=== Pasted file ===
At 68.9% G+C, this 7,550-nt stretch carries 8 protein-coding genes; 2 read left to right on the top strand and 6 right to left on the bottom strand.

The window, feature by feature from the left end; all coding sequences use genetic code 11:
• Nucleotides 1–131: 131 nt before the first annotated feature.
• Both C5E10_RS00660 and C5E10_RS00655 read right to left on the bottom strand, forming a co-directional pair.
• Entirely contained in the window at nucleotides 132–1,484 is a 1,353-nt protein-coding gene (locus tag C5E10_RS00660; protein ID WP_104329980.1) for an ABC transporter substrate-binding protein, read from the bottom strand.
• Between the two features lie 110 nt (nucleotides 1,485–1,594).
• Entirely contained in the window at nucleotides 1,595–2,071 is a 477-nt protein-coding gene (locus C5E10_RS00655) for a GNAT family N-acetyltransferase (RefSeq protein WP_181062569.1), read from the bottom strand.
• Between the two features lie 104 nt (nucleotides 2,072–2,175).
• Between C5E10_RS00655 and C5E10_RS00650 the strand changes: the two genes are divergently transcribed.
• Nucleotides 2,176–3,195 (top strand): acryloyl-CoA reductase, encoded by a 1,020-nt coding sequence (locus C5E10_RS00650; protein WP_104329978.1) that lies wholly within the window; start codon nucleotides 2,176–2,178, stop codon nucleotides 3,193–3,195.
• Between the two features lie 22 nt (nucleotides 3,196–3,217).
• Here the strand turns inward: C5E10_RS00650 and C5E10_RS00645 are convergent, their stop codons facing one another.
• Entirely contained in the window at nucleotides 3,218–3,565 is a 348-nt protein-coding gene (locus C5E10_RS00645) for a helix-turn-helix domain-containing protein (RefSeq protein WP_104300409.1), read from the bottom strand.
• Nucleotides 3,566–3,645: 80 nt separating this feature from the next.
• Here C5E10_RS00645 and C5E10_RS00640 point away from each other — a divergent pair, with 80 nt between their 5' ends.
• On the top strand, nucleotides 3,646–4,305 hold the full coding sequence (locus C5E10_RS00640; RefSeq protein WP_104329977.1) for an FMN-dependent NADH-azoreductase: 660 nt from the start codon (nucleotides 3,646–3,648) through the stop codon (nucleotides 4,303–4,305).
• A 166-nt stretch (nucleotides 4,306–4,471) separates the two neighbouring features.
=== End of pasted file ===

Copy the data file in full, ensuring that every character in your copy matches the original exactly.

At 68.9% G+C, this 7,550-nt stretch carries 8 protein-coding genes; 2 read left to right on the top strand and 6 right to left on the bottom strand.

The window, feature by feature from the left end; all coding sequences use genetic code 11:
• Nucleotides 1–131: 131 nt before the first annotated feature.
• Both C5E10_RS00660 and C5E10_RS00655 read right to left on the bottom strand, forming a co-directional pair.
• Entirely contained in the window at nucleotides 132–1,484 is a 1,353-nt protein-coding gene (locus tag C5E10_RS00660; protein ID WP_104329980.1) for an ABC transporter substrate-binding protein, read from the bottom strand.
• Between the two features lie 110 nt (nucleotides 1,485–1,594).
• Entirely contained in the window at nucleotides 1,595–2,071 is a 477-nt protein-coding gene (locus C5E10_RS00655) for a GNAT family N-acetyltransferase (RefSeq protein WP_181062569.1), read from the bottom strand.
• Between the two features lie 104 nt (nucleotides 2,072–2,175).
• Between C5E10_RS00655 and C5E10_RS00650 the strand changes: the two genes are divergently transcribed.
• Nucleotides 2,176–3,195 (top strand): acryloyl-CoA reductase, encoded by a 1,020-nt coding sequence (locus C5E10_RS00650; protein WP_104329978.1) that lies wholly within the window; start codon nucleotides 2,176–2,178, stop codon nucleotides 3,193–3,195.
• Between the two features lie 22 nt (nucleotides 3,196–3,217).
• Here the strand turns inward: C5E10_RS00650 and C5E10_RS00645 are convergent, their stop codons facing one another.
• Entirely contained in the window at nucleotides 3,218–3,565 is a 348-nt protein-coding gene (locus C5E10_RS00645) for a helix-turn-helix domain-containing protein (RefSeq protein WP_104300409.1), read from the bottom strand.
• Nucleotides 3,566–3,645: 80 nt separating this feature from the next.
• Here C5E10_RS00645 and C5E10_RS00640 point away from each other — a divergent pair, with 80 nt between their 5' ends.
• On the top strand, nucleotides 3,646–4,305 hold the full coding sequence (locus C5E10_RS00640; RefSeq protein WP_104329977.1) for an FMN-dependent NADH-azoreductase: 660 nt from the start codon (nucleotides 3,646–3,648) through the stop codon (nucleotides 4,303–4,305).
• A 166-nt stretch (nucleotides 4,306–4,471) separates the two neighbouring features.